2. Appointment reminder optimization: AI can optimize appointment reminders’ timing, frequency, and content based on individual patient preferences and characteristics. AI algorithms can personalize and tailor appointment reminders to maximize their effectiveness by analyzing patient communication preferences, behavior patterns, and response rates. (Huemor, 2023)
  3. Risk stratification and targeted interventions: AI can assist in categorizing patients into different risk groups based on their likelihood of no-shows. Using predictive models, AI algorithms can identify patients at high risk of not attending appointments. Healthcare providers can then prioritize these patients for targeted interventions such as personalized reminders, additional support, or alternative care options to mitigate the risk of no-shows. (McCrary, 2022)


According to the AI-driven predictive model:

  • Explores causes/factors: AI analyzes variables like age, gender, location, past records, and patient sentiments to identify factors influencing no-show rates.
  • Learns from past data: Machine Learning trains the AI system using existing Electronic Health Records (EHR) data, enabling it to predict future no-shows more accurately.
  • Mines data for patterns: AI algorithms analyze large datasets to uncover hidden relationships and trends contributing to no-show behavior, providing valuable insights for predicting appointment outcomes.
  • Analyzes patient sentiments: AI can mine and analyze patient feedback from online/offline platforms, using Natural Language Processing (NLP) to predict no-show probability based on patient sentiments.
  • Enables customization: The AI model can be customized to meet different clinics’ or organizations’ specific needs and objectives, enhancing its effectiveness in managing no-shows.
  • Offers patient 360 views: By integrating data from various sources, AI provides a comprehensive patient profile, enabling personalized care, improved coordination, and informed decision-making. (Subramaniam, 2023)



Missed appointments harm patient care, clinic productivity, and revenue. Clinics lose an average of 20% of their revenue due to no-shows, and the impact extends beyond financial losses, including health damage, liability risks, reduced accessibility, and impeded medical education. Implementing a comprehensive no-show management strategy, including tracking, real-time rescheduling, and effective follow-up methods, is crucial. Reminder calls or emails before appointments remain the most effective prevention method. Leveraging advanced technologies like AI can optimize appointment scheduling, personalize reminders, and identify high-risk patients.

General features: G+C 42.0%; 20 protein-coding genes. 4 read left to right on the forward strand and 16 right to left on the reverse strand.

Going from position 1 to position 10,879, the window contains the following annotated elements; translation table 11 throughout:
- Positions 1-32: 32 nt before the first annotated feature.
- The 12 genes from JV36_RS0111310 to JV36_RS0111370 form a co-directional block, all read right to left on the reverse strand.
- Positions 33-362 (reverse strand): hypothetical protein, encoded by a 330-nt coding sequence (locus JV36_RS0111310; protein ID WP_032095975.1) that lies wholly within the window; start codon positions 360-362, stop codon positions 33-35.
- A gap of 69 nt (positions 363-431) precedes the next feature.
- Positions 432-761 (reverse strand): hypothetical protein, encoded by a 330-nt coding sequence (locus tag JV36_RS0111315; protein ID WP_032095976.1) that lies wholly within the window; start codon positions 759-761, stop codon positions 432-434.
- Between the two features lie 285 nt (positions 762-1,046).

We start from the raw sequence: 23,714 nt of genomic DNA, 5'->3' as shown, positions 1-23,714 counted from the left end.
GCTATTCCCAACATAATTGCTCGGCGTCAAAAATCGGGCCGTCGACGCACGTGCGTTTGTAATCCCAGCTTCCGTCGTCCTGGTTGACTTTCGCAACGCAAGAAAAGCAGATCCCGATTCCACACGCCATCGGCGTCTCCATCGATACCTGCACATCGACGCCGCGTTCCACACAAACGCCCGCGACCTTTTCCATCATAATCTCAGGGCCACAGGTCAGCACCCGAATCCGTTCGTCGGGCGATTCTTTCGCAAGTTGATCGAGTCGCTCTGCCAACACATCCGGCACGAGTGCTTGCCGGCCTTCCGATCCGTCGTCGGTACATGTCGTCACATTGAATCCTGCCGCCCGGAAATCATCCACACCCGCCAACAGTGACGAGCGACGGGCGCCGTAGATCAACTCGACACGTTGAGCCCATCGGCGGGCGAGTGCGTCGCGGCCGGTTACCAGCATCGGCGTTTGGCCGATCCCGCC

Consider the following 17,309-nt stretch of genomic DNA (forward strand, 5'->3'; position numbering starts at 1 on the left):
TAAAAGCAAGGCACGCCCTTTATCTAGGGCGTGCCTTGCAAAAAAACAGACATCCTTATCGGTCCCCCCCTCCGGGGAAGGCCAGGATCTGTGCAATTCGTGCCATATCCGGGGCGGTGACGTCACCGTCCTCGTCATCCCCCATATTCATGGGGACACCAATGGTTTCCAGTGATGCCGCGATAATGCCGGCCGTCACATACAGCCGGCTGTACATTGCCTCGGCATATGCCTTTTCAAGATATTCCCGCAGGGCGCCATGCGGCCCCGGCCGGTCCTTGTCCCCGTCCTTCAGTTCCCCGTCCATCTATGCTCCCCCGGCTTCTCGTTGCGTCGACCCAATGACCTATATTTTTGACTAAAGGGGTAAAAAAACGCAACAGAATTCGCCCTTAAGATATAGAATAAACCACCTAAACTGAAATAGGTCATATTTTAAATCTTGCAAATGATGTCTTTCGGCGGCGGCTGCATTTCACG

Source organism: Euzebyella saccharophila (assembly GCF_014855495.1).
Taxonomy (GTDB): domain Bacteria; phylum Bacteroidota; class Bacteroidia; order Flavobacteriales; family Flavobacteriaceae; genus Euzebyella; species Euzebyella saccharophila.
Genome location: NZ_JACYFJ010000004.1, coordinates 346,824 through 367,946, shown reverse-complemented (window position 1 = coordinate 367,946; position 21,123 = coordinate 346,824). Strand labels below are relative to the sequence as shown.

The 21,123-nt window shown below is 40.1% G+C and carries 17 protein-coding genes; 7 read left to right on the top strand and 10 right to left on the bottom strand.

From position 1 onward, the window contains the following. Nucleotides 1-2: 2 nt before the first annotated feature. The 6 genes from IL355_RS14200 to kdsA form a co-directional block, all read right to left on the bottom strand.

1. Bano, R. (2022, September 15). 5 Proven Appointment Reminder Scripts to Reduce No Shows. Simple Texting. 
  2. Hashim, M. J., Franks, P., & Fiscella, K. (2001). Effectiveness of telephone reminders in improving rate of appointments kept at an outpatient clinic: A.  ResearchGate. 
  3. Hayhurst, C. Even one missed appointment risks retention | athenahealth. Athenahealth. 
  4. Huemor. (2023, March 1). 8 Ways to Reduce Patient No-Show Rates | WELL Health. Artera. 
  5.  Izard, T. (2005). Managing the habitual no-show patient. ResearchGate. 
  6. Marbouh, D., Khaleel, I. M., Shanqiti, K. A., Tamimi, M. A., Simsekler, M. C. E., Ellahham, S., Alibazoglu, D., & Alibazoglu, H. (2020). Evaluating the Impact of Patient No-Shows on Service Quality. Risk Management and Healthcare Policy, Volume 13, 509–517. 
  7. McCrary, J. (2022). 10 Ways to Reduce Patient No-Shows. LeadSquared. 
  8. Moore, C. G., Wilson-Witherspoon, P., & Probst, J. C. (2001). Time and money: effects of no-shows at a family practice residency clinic. Family medicine. 
  9. Saif, U., Sangeetha, R., Todd, L., Ellen, D., Regina, J., Swapna, A., Christina, G., & Angad, G. (2018). Why do Patients Miss their Appointments at Primary Care Clinics? (Vol. 4). 
  10. Subramaniam, A. (2023, May 18). AI-Powered Patient No-Show Prediction for Improved Healthcare Business. KANINI. 


A Future Book Publication Note:

This article is a chapter in the forthcoming 2nd Edition book “Medical Billing Networks and Processes,” authored by Dr. Yuval Lirov and planned for publication in 2024. We will post more chapters on this blog soon.